There is something ghostly and ghastly about the resurrection of British author George Orwell in contemporary politics, especially in the reaction to the disruption and transformation of public policy now taking place.
Orwell was a mid-20th century journalist, essayist and novelist who was an early anti-fascist of the far left until the Spanish civil war of 1936-39 in which he fought on the anti-Franco side. During that period, living side by side with the defenders of the democratic Spanish republic, many of whom were radical anarchists and Stalinist communists, Orwell got to see the brutality of the far left up close, and so his passionate anti-fascism was augmented by growing anti-communist views as well.
During and after World War II, Orwell increasingly was alarmed by totalitarian Marxism, and wrote two iconic satiric novels depicting the consequences of Stalinist totalitarianism, 1984 and Animal Farm. Their themes of dictatorship and imposed political conformity were meant to expose Marxism in allegory, although the international far Left attempted to defuse the satire by trying to interpret 1984 in particular as a condemnation merely of modern technology.
It was, of course, nothing of the sort, but by reversing the date of 1948 (when it was written) to 1984, the author gave his novel a futuristic flavor. In it, Orwell introduced some new terms such as “doublespeak,” “Big Brother,” “newspeak,” and “thought police” which have now become part of the language we routinely use today.
Orwell wrote six fine novels and three acclaimed books of non-fiction, but Animal Farm (1945) made him famous, and 1984 (published in 1949) established him as one of the iconic writers of the century. His essays, criticism and letters are still highly regarded. Unfortunately, he died at age of only 45 from tuberculosis in 1950.
My generation in the English-speaking world, and those in subsequent generations, read his books as much-touted classics until soon past their “due” date when the Soviet Union and its Marxist system collapsed — and many of us believed that the dangers it prophesied was past.
It turns out that our optimistic relief was premature, and while international totalitarian states, Marxist and otherwise, continue to arise and fail, new forms of 1984 and Animal Farm have arisen domestically from within as well as outside today’s democratic societies.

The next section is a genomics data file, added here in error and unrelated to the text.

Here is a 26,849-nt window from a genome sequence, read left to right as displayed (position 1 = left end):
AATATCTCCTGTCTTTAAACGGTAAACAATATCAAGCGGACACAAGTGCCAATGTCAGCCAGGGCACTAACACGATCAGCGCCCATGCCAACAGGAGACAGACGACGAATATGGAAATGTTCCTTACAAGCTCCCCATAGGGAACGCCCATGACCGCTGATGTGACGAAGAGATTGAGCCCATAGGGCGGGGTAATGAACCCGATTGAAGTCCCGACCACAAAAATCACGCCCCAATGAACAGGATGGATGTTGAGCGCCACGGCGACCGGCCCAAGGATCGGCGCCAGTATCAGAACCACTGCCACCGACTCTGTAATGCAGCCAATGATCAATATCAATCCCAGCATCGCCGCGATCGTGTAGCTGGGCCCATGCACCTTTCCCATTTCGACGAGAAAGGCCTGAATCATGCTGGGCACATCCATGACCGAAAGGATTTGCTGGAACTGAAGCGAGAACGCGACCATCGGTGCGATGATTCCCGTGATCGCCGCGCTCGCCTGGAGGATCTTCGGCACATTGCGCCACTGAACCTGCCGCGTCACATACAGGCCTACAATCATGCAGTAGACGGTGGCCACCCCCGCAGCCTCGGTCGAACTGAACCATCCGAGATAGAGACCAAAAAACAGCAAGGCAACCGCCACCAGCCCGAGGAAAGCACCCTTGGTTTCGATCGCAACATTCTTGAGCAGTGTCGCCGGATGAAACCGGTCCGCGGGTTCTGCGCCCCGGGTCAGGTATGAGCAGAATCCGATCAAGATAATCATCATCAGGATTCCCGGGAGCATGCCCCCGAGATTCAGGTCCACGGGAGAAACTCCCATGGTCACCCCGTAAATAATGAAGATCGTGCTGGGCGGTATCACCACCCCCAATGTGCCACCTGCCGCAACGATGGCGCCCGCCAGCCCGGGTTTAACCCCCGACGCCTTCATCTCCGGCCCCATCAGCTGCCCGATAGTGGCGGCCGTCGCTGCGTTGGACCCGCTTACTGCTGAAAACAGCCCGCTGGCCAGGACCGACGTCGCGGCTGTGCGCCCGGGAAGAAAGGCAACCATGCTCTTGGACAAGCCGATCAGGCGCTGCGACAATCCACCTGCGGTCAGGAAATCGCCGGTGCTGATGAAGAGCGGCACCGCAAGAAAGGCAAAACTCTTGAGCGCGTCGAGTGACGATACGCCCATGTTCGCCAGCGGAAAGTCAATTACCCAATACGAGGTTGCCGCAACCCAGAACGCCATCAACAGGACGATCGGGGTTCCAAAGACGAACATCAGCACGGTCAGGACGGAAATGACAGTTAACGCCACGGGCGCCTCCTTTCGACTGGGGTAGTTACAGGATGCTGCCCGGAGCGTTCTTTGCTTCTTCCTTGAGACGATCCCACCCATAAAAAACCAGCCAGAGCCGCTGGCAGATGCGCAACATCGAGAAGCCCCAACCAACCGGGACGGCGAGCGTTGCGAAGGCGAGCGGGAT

These new forms have overtaken many, if not most, U.S. college campuses where large numbers in the academic faculties, particularly in the liberal arts departments, are teaching and imposing neo-Marxist totalitarian ideas and myths on a whole generation of college students. Hiding behind the epithets of “racism,” “anti-feminism,” “economic exploitation” and ‘imperialism,” these efforts are effectively choking out genuine free speech, honest scholarship, and an open discussion of ideas by employing the bullying tools of political correctness.
The essential technique these academic and radical forces employ is, in fact, very much in the tradition of Orwell’s 1984 in which propaganda is insinuated and then imposed as a pure opposite of what it objectively is — the doublespeak that “black” is “white,” “right” is “wrong” and so on.
In today’s doublespeak versions, those accusing others of “racism” are often the real racists, those alleging “anti-semitism” are often the real anti-semites, and those asserting their free speech is being curtailed are usually the ones who want block open discourse.
Orwell wrote many essays, reviews, and novels — and was justly popular among pre-World War II English-speaking (as well as many non-English-speaking) liberal readers, and then in the Cold War, among many conservative readers.
With both Nazi fascism and Soviet communism defeated, however, George Orwell came increasingly to be regarded as a writer of only a certain past, and because his literary style had not been avant-garde, he was studied as primarily a sociological figure. He did remain a democratic socialist and an atheist (who observed Anglican rituals), but his greatest passion was his opposition to totalitarianism in any form and pretense, and his writing is always lucid.
Now, in the second decade of the 21st century, it is becoming apparent that Orwellian literary reach is much greater than perhaps originally thought by readers and critics. In fact, the news headlines and TV images of almost every day in our present time seem to confirm George Orwell as some kind of uncanny prophet of human behavior — and, long after his passing, a palpable if invisible writer-in-residence of our own time.